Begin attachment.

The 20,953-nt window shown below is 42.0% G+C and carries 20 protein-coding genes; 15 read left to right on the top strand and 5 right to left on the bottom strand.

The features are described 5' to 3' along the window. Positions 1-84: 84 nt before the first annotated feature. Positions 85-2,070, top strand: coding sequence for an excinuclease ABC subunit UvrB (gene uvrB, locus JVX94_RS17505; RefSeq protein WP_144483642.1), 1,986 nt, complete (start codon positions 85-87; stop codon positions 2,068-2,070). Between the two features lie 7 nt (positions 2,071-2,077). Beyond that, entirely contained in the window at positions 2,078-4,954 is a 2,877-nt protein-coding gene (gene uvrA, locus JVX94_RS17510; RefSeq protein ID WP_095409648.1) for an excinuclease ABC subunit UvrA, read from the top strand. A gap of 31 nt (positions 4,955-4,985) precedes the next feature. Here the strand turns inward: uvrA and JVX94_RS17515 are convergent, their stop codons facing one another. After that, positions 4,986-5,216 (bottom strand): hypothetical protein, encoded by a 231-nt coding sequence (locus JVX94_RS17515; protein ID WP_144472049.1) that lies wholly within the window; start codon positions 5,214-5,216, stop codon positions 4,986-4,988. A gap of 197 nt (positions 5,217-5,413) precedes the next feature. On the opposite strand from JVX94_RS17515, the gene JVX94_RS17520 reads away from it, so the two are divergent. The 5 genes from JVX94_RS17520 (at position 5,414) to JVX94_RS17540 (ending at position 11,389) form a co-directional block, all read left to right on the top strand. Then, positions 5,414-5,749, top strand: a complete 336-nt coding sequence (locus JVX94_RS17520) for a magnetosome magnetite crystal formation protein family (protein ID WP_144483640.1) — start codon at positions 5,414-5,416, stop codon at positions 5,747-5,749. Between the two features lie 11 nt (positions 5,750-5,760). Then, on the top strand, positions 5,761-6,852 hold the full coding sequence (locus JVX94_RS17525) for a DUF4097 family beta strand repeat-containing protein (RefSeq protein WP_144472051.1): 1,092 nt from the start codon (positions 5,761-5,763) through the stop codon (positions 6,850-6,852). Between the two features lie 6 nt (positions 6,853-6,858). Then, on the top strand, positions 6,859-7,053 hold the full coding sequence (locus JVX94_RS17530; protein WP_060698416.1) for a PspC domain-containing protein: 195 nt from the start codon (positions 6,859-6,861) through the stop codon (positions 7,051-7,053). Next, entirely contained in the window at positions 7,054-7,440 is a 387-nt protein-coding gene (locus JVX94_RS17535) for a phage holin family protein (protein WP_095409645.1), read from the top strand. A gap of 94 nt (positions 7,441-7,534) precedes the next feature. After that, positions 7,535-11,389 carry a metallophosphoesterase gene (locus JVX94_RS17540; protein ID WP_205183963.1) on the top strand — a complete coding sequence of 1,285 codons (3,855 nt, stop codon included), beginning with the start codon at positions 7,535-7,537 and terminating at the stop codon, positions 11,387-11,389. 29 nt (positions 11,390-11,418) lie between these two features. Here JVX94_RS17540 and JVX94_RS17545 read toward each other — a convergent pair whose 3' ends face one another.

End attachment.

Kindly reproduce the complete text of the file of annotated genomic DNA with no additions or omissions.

The 20,953-nt window shown below is 42.0% G+C and carries 20 protein-coding genes; 15 read left to right on the top strand and 5 right to left on the bottom strand.

The features are described 5' to 3' along the window. Positions 1-84: 84 nt before the first annotated feature. Positions 85-2,070, top strand: coding sequence for an excinuclease ABC subunit UvrB (gene uvrB, locus JVX94_RS17505; RefSeq protein WP_144483642.1), 1,986 nt, complete (start codon positions 85-87; stop codon positions 2,068-2,070). Between the two features lie 7 nt (positions 2,071-2,077). Beyond that, entirely contained in the window at positions 2,078-4,954 is a 2,877-nt protein-coding gene (gene uvrA, locus JVX94_RS17510; RefSeq protein ID WP_095409648.1) for an excinuclease ABC subunit UvrA, read from the top strand. A gap of 31 nt (positions 4,955-4,985) precedes the next feature. Here the strand turns inward: uvrA and JVX94_RS17515 are convergent, their stop codons facing one another. After that, positions 4,986-5,216 (bottom strand): hypothetical protein, encoded by a 231-nt coding sequence (locus JVX94_RS17515; protein ID WP_144472049.1) that lies wholly within the window; start codon positions 5,214-5,216, stop codon positions 4,986-4,988. A gap of 197 nt (positions 5,217-5,413) precedes the next feature. On the opposite strand from JVX94_RS17515, the gene JVX94_RS17520 reads away from it, so the two are divergent. The 5 genes from JVX94_RS17520 (at position 5,414) to JVX94_RS17540 (ending at position 11,389) form a co-directional block, all read left to right on the top strand. Then, positions 5,414-5,749, top strand: a complete 336-nt coding sequence (locus JVX94_RS17520) for a magnetosome magnetite crystal formation protein family (protein ID WP_144483640.1) — start codon at positions 5,414-5,416, stop codon at positions 5,747-5,749. Between the two features lie 11 nt (positions 5,750-5,760). Then, on the top strand, positions 5,761-6,852 hold the full coding sequence (locus JVX94_RS17525) for a DUF4097 family beta strand repeat-containing protein (RefSeq protein WP_144472051.1): 1,092 nt from the start codon (positions 5,761-5,763) through the stop codon (positions 6,850-6,852). Between the two features lie 6 nt (positions 6,853-6,858). Then, on the top strand, positions 6,859-7,053 hold the full coding sequence (locus JVX94_RS17530; protein WP_060698416.1) for a PspC domain-containing protein: 195 nt from the start codon (positions 6,859-6,861) through the stop codon (positions 7,051-7,053). Next, entirely contained in the window at positions 7,054-7,440 is a 387-nt protein-coding gene (locus JVX94_RS17535) for a phage holin family protein (protein WP_095409645.1), read from the top strand. A gap of 94 nt (positions 7,441-7,534) precedes the next feature. After that, positions 7,535-11,389 carry a metallophosphoesterase gene (locus JVX94_RS17540; protein ID WP_205183963.1) on the top strand — a complete coding sequence of 1,285 codons (3,855 nt, stop codon included), beginning with the start codon at positions 7,535-7,537 and terminating at the stop codon, positions 11,387-11,389. 29 nt (positions 11,390-11,418) lie between these two features. Here JVX94_RS17540 and JVX94_RS17545 read toward each other — a convergent pair whose 3' ends face one another.